Gartner: Backlash against offshoring to vanish by 2006

The backlash against offshoring will deepen over the next few months, but will be consigned to the wastebasket of history by the end of 2005, according to Craig Baty, group vice-president, Global Tech Industries Group, Gartner Inc.

“Global sourcing (of IT services) is an irreversible megatrend although its true impact is yet to be felt,” he said during the 3rd Regional Infocomm Conference. “By 2006, we will see a reliable global sourcing market.”

The current backlash against IT offshoring in countries such as the U.S. and Australia — based on the notion that offshoring causes IT job loss — is misguided, according to Baty.

“The idea that jobs will be lost through offshoring is the most emotional topic of outsourcing,” he said. “But it is in fact an insignificant issue that will go away.”

According to Baty, a U.S. government survey showed that IT offshoring currently accounts for less than five per cent of overall U.S. job losses. The Information Technology Association of America (ITAA) puts the immediate job loss figure at 2.8 per cent at the same time as many other jobs are created, Baty said.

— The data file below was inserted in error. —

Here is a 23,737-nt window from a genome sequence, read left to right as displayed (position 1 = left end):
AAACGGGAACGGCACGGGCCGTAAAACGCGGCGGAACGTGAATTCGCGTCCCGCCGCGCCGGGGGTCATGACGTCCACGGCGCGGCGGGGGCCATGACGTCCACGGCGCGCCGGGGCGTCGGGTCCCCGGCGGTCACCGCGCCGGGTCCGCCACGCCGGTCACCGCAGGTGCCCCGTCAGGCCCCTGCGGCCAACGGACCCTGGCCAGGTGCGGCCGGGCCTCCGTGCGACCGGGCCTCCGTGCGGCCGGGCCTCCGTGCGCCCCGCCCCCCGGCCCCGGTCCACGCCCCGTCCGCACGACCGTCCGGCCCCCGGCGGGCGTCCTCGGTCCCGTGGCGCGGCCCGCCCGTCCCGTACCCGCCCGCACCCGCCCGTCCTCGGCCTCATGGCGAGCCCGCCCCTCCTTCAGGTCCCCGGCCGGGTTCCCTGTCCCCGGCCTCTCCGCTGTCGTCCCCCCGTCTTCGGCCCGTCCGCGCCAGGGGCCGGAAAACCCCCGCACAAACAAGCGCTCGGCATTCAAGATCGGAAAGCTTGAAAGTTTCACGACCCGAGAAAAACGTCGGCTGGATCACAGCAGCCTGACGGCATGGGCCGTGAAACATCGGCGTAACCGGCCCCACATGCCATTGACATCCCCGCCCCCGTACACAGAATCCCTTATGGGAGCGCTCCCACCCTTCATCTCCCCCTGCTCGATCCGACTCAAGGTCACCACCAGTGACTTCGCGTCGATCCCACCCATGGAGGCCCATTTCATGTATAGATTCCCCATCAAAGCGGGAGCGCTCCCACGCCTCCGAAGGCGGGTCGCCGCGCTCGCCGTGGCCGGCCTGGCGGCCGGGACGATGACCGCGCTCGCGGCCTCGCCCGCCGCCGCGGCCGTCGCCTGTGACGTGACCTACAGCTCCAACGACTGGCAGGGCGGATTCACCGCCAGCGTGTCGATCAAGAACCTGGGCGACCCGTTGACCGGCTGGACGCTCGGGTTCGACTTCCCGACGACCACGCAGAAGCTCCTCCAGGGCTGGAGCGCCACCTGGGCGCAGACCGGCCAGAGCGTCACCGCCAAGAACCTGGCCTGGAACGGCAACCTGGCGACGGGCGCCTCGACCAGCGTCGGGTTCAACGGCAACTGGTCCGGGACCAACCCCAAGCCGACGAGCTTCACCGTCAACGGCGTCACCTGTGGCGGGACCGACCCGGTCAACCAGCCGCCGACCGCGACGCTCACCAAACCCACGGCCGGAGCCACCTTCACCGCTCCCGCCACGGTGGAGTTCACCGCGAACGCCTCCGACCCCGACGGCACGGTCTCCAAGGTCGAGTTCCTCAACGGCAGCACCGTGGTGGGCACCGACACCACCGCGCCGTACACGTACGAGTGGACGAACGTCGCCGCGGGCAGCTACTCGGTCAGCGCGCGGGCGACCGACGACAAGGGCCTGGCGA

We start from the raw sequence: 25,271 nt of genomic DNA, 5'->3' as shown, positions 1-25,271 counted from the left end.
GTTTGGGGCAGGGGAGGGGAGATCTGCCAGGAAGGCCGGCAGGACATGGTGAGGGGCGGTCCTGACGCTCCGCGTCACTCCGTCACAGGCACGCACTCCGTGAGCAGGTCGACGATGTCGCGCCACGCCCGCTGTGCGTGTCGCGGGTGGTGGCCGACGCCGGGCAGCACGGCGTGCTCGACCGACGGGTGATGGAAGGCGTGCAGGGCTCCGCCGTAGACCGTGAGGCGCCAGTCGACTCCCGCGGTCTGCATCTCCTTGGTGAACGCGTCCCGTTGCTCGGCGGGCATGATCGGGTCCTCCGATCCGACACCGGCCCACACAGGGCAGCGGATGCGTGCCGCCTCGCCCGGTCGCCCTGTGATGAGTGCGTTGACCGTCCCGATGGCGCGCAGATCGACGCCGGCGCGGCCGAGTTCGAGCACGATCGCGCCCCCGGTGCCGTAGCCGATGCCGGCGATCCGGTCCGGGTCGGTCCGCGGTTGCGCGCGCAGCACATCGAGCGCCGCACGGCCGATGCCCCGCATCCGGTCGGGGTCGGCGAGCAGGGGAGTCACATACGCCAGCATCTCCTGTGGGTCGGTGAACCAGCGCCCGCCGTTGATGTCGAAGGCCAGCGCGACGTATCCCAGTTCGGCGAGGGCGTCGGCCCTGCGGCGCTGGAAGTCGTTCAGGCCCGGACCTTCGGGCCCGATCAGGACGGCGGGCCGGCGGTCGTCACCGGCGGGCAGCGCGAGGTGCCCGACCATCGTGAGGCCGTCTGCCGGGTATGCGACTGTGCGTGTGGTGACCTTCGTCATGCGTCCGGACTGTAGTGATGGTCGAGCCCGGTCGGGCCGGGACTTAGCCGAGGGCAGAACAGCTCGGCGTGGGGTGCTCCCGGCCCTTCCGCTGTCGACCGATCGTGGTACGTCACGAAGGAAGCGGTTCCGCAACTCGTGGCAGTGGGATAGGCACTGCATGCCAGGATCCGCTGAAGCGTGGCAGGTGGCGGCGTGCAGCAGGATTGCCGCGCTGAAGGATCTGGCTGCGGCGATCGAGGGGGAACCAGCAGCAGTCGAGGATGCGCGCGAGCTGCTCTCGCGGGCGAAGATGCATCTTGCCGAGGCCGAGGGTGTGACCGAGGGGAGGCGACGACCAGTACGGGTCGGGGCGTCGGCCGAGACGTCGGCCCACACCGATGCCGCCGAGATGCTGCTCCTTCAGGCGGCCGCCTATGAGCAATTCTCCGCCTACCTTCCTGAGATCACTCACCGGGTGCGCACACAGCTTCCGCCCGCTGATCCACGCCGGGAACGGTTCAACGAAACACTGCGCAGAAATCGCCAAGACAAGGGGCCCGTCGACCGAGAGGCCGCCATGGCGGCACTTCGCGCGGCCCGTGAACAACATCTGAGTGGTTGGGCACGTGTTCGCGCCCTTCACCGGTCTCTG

The job loss debate is just a smokescreen to cover up less attractive reasons for opposing offshoring, according to Baty.

“Racism and xenophobia are alive and well in the West,” he said. “The view is often ‘Australia’s okay, it has kangaroos and they help in the war against terror, but China and India, well, we just don’t know what’s going on in those countries’.

“It takes just one mistake by an overseas vendor to bring this debate up all over again.”

By the time the offshoring market has matured, significant consolidation will have occurred, according to Baty.

“About 60 per cent of offshore outsourcing companies will fail within three years,” he said. “It (adoption of new IT paradigms) always works like this.”

The offshoring industry will become more professional and the proportion of outsourced IT service work sent offshore will triple from between two per cent and three per cent now to between seven percent and 10 percent by 2010, Baty said.

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